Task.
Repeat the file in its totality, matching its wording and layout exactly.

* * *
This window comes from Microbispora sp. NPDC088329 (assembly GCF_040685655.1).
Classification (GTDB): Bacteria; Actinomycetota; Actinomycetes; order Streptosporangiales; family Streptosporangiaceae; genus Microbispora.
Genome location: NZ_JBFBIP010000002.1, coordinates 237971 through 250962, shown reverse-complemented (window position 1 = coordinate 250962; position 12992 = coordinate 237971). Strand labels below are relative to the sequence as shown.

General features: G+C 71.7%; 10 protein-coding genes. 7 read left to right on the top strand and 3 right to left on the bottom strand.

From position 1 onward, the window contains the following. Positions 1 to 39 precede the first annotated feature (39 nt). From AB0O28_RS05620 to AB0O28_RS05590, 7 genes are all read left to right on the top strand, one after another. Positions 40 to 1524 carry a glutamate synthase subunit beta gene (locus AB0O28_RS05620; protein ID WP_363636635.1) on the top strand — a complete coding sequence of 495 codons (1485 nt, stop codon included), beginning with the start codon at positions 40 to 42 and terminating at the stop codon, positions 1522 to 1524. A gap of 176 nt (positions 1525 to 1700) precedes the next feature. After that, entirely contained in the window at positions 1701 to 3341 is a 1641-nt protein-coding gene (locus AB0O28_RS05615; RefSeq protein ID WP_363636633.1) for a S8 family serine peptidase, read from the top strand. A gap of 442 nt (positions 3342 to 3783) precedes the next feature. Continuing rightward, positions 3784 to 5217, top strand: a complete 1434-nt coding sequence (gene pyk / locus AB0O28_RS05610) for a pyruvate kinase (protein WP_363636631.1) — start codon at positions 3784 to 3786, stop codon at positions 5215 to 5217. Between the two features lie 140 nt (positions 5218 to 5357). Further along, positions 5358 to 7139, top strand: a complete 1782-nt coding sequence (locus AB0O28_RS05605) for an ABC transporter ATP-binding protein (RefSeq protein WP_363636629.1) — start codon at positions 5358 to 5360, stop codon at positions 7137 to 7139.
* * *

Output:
This window comes from Microbispora sp. NPDC088329 (assembly GCF_040685655.1).
Classification (GTDB): Bacteria; Actinomycetota; Actinomycetes; order Streptosporangiales; family Streptosporangiaceae; genus Microbispora.
Genome location: NZ_JBFBIP010000002.1, coordinates 237971 through 250962, shown reverse-complemented (window position 1 = coordinate 250962; position 12992 = coordinate 237971). Strand labels below are relative to the sequence as shown.

General features: G+C 71.7%; 10 protein-coding genes. 7 read left to right on the top strand and 3 right to left on the bottom strand.

From position 1 onward, the window contains the following. Positions 1 to 39 precede the first annotated feature (39 nt). From AB0O28_RS05620 to AB0O28_RS05590, 7 genes are all read left to right on the top strand, one after another. Positions 40 to 1524 carry a glutamate synthase subunit beta gene (locus AB0O28_RS05620; protein ID WP_363636635.1) on the top strand — a complete coding sequence of 495 codons (1485 nt, stop codon included), beginning with the start codon at positions 40 to 42 and terminating at the stop codon, positions 1522 to 1524. A gap of 176 nt (positions 1525 to 1700) precedes the next feature. After that, entirely contained in the window at positions 1701 to 3341 is a 1641-nt protein-coding gene (locus AB0O28_RS05615; RefSeq protein ID WP_363636633.1) for a S8 family serine peptidase, read from the top strand. A gap of 442 nt (positions 3342 to 3783) precedes the next feature. Continuing rightward, positions 3784 to 5217, top strand: a complete 1434-nt coding sequence (gene pyk / locus AB0O28_RS05610) for a pyruvate kinase (protein WP_363636631.1) — start codon at positions 3784 to 3786, stop codon at positions 5215 to 5217. Between the two features lie 140 nt (positions 5218 to 5357). Further along, positions 5358 to 7139, top strand: a complete 1782-nt coding sequence (locus AB0O28_RS05605) for an ABC transporter ATP-binding protein (RefSeq protein WP_363636629.1) — start codon at positions 5358 to 5360, stop codon at positions 7137 to 7139.